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Politics and the POW issue

Republicans on the Senate Foreign Relations Committee have issued a report charging that our government has routinely ignored or covered up evidence that some Vietnam-era prisoners of war and missing in action are still alive in Southeast Asia. By lending their name to such unsubstantiated charges, the committee's Republicans are unnecessarily manipulating the emotions of the relatives and friends of thousands of American soldiers who were never accounted for after the Vietnam War. They also are gratuitously insulting the president and the Pentagon. So far, Pentagon and White House spokesmen have been measured in their public denials of the report's allegations. They've probably been more direct in private. After all, Republican administrations have been in power in Washington for all but four years since the end of the Vietnam War.

Whatever they may think of Jimmy Carter, do Republican senators truly believe that representatives of the Nixon, Ford, Reagan and Bush administrations purposely "downplayed or denied the reports of POW-MIAs and failed to take adequate steps to prove or disprove the reports"? Are they seriously charging that those administrations sacrificed the POWs as part of a larger policy "intended to make diplomatic recognition and financial support of the revolutionary regimes (in Southeast Asia) possible"?

Of course, just the opposite is true: Those who oppose diplomatic recognition and financial support for Vietnam keep distorting the POW-MIA issue as a way of preventing the normalization of relations.

So far, they have succeeded. The United States has reached a true rapprochement with the Soviet Union and its former satellites, and the Bush administration seems almost blindly committed to normal relations with China. However, U.S. relations with Vietnam are still non-existent almost two decades after the end of the war. They are likely to remain so until the country's psychological scars heal, and the Republicans' report only delays that process.

There is less reason to doubt the motives of U.S. Army Col. Millard Peck, a Vietnam veteran who recently resigned from the Pentagon's special office for prisoners of war. Peck told a House Foreign Affairs subcommittee this week that the government has not made "an honest effort" to explore the possibility that POWs are still alive in Southeast Asia.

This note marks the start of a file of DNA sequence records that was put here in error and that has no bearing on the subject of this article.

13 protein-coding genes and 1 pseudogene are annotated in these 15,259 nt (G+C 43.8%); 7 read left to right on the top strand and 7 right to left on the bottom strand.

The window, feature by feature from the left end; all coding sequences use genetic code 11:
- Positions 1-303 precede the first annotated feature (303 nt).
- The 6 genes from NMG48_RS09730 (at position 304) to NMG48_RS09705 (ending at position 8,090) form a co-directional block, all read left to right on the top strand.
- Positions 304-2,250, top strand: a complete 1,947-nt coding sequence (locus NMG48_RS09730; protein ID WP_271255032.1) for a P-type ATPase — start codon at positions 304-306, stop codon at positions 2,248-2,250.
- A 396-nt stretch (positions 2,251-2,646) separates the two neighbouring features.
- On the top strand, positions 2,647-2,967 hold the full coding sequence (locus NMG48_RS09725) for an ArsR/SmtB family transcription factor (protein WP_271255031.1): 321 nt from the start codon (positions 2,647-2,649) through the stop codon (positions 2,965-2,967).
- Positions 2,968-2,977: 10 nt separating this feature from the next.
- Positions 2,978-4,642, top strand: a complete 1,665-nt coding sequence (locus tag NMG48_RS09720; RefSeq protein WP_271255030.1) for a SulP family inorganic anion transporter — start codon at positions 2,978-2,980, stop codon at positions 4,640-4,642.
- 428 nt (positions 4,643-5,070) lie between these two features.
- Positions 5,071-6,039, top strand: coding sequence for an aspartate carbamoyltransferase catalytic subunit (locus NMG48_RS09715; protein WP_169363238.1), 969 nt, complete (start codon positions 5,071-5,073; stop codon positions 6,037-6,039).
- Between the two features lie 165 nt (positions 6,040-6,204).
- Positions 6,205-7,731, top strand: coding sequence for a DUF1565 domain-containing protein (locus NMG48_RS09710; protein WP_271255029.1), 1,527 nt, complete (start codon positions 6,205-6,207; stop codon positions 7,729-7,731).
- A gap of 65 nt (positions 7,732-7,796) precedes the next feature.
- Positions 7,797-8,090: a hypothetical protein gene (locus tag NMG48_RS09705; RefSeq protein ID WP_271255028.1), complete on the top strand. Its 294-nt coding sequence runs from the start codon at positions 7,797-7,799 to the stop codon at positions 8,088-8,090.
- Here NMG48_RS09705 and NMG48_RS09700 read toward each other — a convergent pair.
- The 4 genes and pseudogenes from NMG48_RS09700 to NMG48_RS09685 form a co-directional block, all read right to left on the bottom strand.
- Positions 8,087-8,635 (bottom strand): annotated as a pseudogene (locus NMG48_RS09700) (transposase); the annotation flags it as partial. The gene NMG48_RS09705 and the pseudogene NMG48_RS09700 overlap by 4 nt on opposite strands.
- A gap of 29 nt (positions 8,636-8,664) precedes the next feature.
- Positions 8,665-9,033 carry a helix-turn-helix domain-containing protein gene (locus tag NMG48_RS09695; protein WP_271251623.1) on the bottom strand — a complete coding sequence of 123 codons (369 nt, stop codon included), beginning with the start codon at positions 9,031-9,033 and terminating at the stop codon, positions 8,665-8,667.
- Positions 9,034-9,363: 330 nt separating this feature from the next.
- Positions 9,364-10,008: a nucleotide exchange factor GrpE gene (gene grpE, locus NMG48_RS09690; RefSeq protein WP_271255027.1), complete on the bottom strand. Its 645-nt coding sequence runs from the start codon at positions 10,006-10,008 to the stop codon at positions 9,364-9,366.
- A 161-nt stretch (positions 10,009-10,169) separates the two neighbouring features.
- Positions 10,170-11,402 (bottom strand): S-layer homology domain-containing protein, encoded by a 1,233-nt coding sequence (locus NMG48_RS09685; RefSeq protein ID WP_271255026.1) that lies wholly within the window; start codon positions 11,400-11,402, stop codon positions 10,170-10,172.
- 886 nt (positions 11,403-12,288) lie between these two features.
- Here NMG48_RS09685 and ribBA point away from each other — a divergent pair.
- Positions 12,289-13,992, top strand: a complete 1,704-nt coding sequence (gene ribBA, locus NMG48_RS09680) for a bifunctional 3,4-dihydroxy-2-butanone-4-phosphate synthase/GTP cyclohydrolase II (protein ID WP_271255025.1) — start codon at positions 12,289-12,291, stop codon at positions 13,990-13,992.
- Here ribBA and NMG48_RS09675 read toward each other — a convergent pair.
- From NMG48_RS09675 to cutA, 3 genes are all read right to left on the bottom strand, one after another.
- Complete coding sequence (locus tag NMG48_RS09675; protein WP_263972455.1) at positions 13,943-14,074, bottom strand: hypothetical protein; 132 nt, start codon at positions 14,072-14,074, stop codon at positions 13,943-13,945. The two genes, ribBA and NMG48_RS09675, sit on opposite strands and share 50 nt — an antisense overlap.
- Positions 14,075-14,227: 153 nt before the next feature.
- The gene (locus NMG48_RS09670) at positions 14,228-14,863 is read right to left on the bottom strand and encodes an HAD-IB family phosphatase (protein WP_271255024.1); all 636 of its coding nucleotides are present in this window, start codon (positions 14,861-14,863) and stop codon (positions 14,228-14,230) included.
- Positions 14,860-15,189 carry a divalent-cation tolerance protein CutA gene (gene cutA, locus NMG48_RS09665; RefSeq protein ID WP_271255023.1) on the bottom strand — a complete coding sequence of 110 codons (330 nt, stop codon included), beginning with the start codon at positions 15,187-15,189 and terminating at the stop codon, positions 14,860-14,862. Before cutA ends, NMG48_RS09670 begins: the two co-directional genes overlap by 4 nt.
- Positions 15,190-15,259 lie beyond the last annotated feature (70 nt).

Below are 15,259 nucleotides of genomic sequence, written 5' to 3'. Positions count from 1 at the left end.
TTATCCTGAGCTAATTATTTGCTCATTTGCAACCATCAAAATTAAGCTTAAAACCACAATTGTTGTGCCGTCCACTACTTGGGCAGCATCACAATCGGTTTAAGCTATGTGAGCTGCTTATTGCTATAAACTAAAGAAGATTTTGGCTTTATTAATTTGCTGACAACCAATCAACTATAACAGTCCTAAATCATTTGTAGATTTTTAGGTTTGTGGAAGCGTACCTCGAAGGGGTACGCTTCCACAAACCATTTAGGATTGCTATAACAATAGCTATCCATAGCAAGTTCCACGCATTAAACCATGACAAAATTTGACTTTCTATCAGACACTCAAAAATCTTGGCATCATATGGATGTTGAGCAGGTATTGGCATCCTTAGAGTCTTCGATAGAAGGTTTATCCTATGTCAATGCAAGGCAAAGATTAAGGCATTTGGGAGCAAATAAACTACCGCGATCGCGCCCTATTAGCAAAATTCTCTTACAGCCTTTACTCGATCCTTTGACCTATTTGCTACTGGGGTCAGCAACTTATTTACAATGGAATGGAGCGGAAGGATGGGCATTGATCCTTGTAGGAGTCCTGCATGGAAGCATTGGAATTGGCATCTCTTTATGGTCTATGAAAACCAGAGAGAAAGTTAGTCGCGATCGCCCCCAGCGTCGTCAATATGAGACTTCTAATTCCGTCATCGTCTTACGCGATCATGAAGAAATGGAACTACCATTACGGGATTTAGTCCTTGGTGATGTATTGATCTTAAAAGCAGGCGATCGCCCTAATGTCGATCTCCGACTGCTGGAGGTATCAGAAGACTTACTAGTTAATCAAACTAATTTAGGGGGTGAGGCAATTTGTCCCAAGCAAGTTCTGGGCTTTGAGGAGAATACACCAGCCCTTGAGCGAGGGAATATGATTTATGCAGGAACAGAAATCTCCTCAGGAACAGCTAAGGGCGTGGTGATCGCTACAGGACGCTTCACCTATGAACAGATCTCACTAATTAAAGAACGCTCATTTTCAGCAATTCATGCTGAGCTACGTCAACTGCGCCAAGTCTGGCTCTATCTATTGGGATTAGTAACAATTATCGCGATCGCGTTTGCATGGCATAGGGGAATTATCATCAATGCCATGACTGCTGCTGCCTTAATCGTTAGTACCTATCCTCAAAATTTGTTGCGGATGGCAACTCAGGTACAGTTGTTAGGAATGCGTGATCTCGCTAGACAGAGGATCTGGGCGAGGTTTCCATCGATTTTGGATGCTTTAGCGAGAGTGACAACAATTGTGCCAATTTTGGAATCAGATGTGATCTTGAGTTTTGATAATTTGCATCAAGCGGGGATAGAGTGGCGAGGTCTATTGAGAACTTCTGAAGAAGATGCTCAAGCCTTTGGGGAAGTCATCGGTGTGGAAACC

Obviously, our government has an obligation to investigate as vigorously as possible any credible report related to the fate of Americans missing in Southeast Asia or elsewhere. Our Vietnam-era POWs and MIAs should never be forgotten. At the same time, though, the likelihood of new evidence recedes with each passing year, and the remnants of the POW-MIA issue should not be allowed to distort American foreign policy in the 1990s. Subcommittee Chairman Steven Solarz says that Peck, despite his criticism, "has not . . . presented convincing evidence of some sort of Machiavellian conspiracy to suppress evidence."

The United States has reached reconciliations with all of its other former enemies, and our post-Vietnam healing process can never be complete until we reach a similar reconciliation with Vietnam. The Bush administration recently took a symbolic step in that direction by approving $1-million in aid to be used to purchase artificial limbs for Vietnamese victims of the war. It was the first American aid to Vietnam since the end of hostilities.

The prospect of improved ties with Vietnam, not any new evidence related to American POWs, is what has spurred some of the Republican senators and other advocates to action. Anti-communist demagoguery has worked for them before, and they're resorting to it again _ even if it means giving false hope to thousands of families for whom the Vietnam War psychologically still is not over.

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